Backfire (1950)

I chose this film for my last review of 2011 because of an impulse that made me type “Christmas” and “noir” into google, and one of the films that popped up was Backfire. I didn’t know anything else about the movie before I started watching and tried to keep it that way, because I occasionally like to be surprised (most recently, Hangover Square was a pleasure to watch unfold with no idea what to expect). I’m glad I didn’t take a look at the original release poster beforehand, because it’s utter nonsense, suggesting a femme fatale where there is none to be found.

The two soldiers Steve (Edmond O’Brien) and Bob (Gordon MacRae) become friends during World War 2. Because of a complicated spinal injury, Bob spends several years in a veteran’s hospital, leaving Steve to draw up plans and gather money to fulfill their dream: buy and operate a ranch. Shortly before Bob’s final operation, Steve disappears without a trace. A lady with a foreign accent visits Bob in the middle of the night on Christmas Eve, 1948, telling him that Steve has been injured; however, nobody believes him, since his doctors explain the visit away as a drug-enhanced vision. The day Bob is released from the hospital, the police intercept him. Apparently Steve is wanted for murder, and the police advise him not to look for his friend. Naturally, Bob does not believe his buddy to be a killer and starts looking for clues about Steve’s whereabouts, thus reversing the character dynamic from the brief prologue. That’s neat, but it’s unfortunately also the only clever bit of thematic structuring in the script.
That is pretty much it for the christmas connection, incidentally. Nothing is made of the timing; the plot could have been set at any time of the year.

The motif of the returning soldier trying to find out what happened to a buddy of theirs is very common to film noir, also seen in Dead Reckoning (1947) and one of my personal favourites, Somewhere in the Night (1946). Unlike those films, the bulk of Backfire‘s narrative is taken up by testimonies by people who saw Steve shortly before his disappearance. Once the film establishes the structure of “Bob finds a clue” followed by “Bob has a witness recount a memory”, it doesn’t stray from it until the very end. Following such a formula so rigidly is only really a good idea when one’s story is tightly plotted, which is not the case here.

Despite his absence in the present, Backfire is Steve’s story. That kind of approach can work when the central character is interesting (think Citizen Kane, 1941), but Steve isn’t. I was never invested in him as a character nor in the mystery of why he’s gone missing. Particularly since it’s not all that much of a mystery; the movie would like to pretend its plot has many clever turns, but it’s pretty straightforward both in hindsight and while watching the film. The one exception is a fairly ludicrous out-of-the-blue twist that neither the script nor the actors can properly sell.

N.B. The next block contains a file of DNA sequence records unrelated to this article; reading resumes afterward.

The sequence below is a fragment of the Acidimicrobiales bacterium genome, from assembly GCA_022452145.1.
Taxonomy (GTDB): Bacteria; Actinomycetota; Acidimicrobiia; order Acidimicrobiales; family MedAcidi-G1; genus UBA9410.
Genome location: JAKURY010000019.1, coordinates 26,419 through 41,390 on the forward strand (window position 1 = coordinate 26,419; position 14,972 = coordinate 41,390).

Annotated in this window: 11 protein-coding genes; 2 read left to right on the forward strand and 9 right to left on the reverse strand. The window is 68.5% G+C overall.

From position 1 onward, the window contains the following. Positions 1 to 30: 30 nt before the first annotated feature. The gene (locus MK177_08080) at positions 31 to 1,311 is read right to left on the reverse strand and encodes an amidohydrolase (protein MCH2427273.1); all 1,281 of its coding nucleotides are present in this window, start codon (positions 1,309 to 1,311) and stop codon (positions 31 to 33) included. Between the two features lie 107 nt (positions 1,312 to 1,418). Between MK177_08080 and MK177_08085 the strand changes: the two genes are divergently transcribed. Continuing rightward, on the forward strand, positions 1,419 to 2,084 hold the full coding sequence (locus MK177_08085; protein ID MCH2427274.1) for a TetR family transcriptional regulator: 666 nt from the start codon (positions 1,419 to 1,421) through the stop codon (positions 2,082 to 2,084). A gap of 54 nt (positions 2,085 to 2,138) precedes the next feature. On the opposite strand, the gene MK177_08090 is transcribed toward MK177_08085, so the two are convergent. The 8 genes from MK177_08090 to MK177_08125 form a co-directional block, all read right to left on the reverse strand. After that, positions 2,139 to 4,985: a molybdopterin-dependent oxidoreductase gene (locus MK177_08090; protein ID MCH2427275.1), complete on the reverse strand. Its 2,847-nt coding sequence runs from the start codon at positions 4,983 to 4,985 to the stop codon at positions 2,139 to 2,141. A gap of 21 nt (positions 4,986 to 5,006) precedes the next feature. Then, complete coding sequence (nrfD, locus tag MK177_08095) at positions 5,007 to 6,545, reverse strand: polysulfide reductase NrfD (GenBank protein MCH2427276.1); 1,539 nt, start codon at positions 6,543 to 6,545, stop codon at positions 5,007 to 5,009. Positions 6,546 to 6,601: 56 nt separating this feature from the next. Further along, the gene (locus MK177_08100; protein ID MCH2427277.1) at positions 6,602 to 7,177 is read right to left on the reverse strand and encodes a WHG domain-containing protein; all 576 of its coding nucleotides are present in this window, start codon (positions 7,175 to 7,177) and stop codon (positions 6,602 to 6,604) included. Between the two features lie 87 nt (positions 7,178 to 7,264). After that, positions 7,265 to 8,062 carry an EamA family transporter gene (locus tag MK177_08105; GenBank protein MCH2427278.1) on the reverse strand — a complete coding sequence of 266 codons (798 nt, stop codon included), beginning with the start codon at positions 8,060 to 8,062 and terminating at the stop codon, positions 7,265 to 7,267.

The stories the witnesses tell are never called into question either overtly and indirectly, despite the fact that pretty much all of them are extremely forthcoming and have no problem at all divulging information to Bob that they didn’t tell the police. That would certainly make me suspicious in a modern movie, but this one, pre-Rashomon, plays it straight and treats all of the memories as reliable. Plus, rather than unfolding organically, they feel like expository infodumps that are there only because the plot inelegantly requires their presence. That feeling is reinforced by the fact that Bob doesn’t have to work for any of these testimonials; they are all handed to him on a platter. One of the more ridiculous of these instances is a statement given by a somniloquacious coma patient with a kinda racist Chinese accent that is probably designed to distract the viewer from a glaring plothole concerning the timeline.

Because of the film’s focus on flashbacks, the ostensible protagonist, Bob, doesn’t get a whole lot to do except walk around Los Angeles and wait for a series of coincidences to shove another witness his way. Until practically the very end, the only major scene of action (as in, “one character does something (pro)active for a change”) in the present timeline is reserved for Julie (Virginia Mayo), Bob’s girlfriend, who is otherwise completely superfluous. For the same reason, the film’s ending cannot satisfy from a dramatic standpoint and is also quite un-noirish.

There’s a kernel of an intriguing psychological thriller in Backfire, but the execution doesn’t allow the film to ever rise to that level. Bob is a boring lead character, Julie is a boring leading lady who barely qualifies as such based on screen time (and whose one potentially interesting contribution to the case at hand is undercut by never being mentioned again), many of the other characters are stereotypes. Steve and another of his army buddies (also a “witness”) could have been developed and given a psychologically convincing arc, but weren’t. Rather crucial plot elements are dropped left and right. The best I can say about Backfire is that it’s a watchable, but fairly mediocre crime film with some noir trappings (returning veterans, past misdeeds threatening to catch up with a character, flashbacks, ambiguous dream sequences) that have been more competently utilised in other, better movies.

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